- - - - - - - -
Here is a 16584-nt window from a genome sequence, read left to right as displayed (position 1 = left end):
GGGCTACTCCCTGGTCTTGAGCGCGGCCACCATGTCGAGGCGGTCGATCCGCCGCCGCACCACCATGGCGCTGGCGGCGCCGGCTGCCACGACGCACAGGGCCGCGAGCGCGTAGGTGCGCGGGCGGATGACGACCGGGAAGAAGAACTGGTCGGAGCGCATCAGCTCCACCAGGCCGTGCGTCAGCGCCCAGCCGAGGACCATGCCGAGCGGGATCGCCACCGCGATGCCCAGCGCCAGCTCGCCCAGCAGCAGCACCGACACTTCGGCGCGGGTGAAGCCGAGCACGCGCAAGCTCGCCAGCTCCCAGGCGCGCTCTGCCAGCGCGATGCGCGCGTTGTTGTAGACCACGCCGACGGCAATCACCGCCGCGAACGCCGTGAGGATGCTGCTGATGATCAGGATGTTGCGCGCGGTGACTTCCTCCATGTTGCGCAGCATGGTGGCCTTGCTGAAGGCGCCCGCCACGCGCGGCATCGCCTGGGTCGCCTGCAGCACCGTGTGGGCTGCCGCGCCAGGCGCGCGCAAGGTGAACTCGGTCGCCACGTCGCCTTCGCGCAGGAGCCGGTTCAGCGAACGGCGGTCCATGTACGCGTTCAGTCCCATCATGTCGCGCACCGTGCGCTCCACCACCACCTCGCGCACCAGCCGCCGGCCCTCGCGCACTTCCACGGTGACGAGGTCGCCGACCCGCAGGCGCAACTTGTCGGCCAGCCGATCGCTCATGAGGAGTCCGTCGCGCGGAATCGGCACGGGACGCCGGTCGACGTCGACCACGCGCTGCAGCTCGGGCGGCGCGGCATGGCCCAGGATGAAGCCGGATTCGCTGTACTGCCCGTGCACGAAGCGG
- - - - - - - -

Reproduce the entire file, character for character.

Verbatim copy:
Here is a 16584-nt window from a genome sequence, read left to right as displayed (position 1 = left end):
GGGCTACTCCCTGGTCTTGAGCGCGGCCACCATGTCGAGGCGGTCGATCCGCCGCCGCACCACCATGGCGCTGGCGGCGCCGGCTGCCACGACGCACAGGGCCGCGAGCGCGTAGGTGCGCGGGCGGATGACGACCGGGAAGAAGAACTGGTCGGAGCGCATCAGCTCCACCAGGCCGTGCGTCAGCGCCCAGCCGAGGACCATGCCGAGCGGGATCGCCACCGCGATGCCCAGCGCCAGCTCGCCCAGCAGCAGCACCGACACTTCGGCGCGGGTGAAGCCGAGCACGCGCAAGCTCGCCAGCTCCCAGGCGCGCTCTGCCAGCGCGATGCGCGCGTTGTTGTAGACCACGCCGACGGCAATCACCGCCGCGAACGCCGTGAGGATGCTGCTGATGATCAGGATGTTGCGCGCGGTGACTTCCTCCATGTTGCGCAGCATGGTGGCCTTGCTGAAGGCGCCCGCCACGCGCGGCATCGCCTGGGTCGCCTGCAGCACCGTGTGGGCTGCCGCGCCAGGCGCGCGCAAGGTGAACTCGGTCGCCACGTCGCCTTCGCGCAGGAGCCGGTTCAGCGAACGGCGGTCCATGTACGCGTTCAGTCCCATCATGTCGCGCACCGTGCGCTCCACCACCACCTCGCGCACCAGCCGCCGGCCCTCGCGCACTTCCACGGTGACGAGGTCGCCGACCCGCAGGCGCAACTTGTCGGCCAGCCGATCGCTCATGAGGAGTCCGTCGCGCGGAATCGGCACGGGACGCCGGTCGACGTCGACCACGCGCTGCAGCTCGGGCGGCGCGGCATGGCCCAGGATGAAGCCGGATTCGCTGTACTGCCCGTGCACGAAGCGG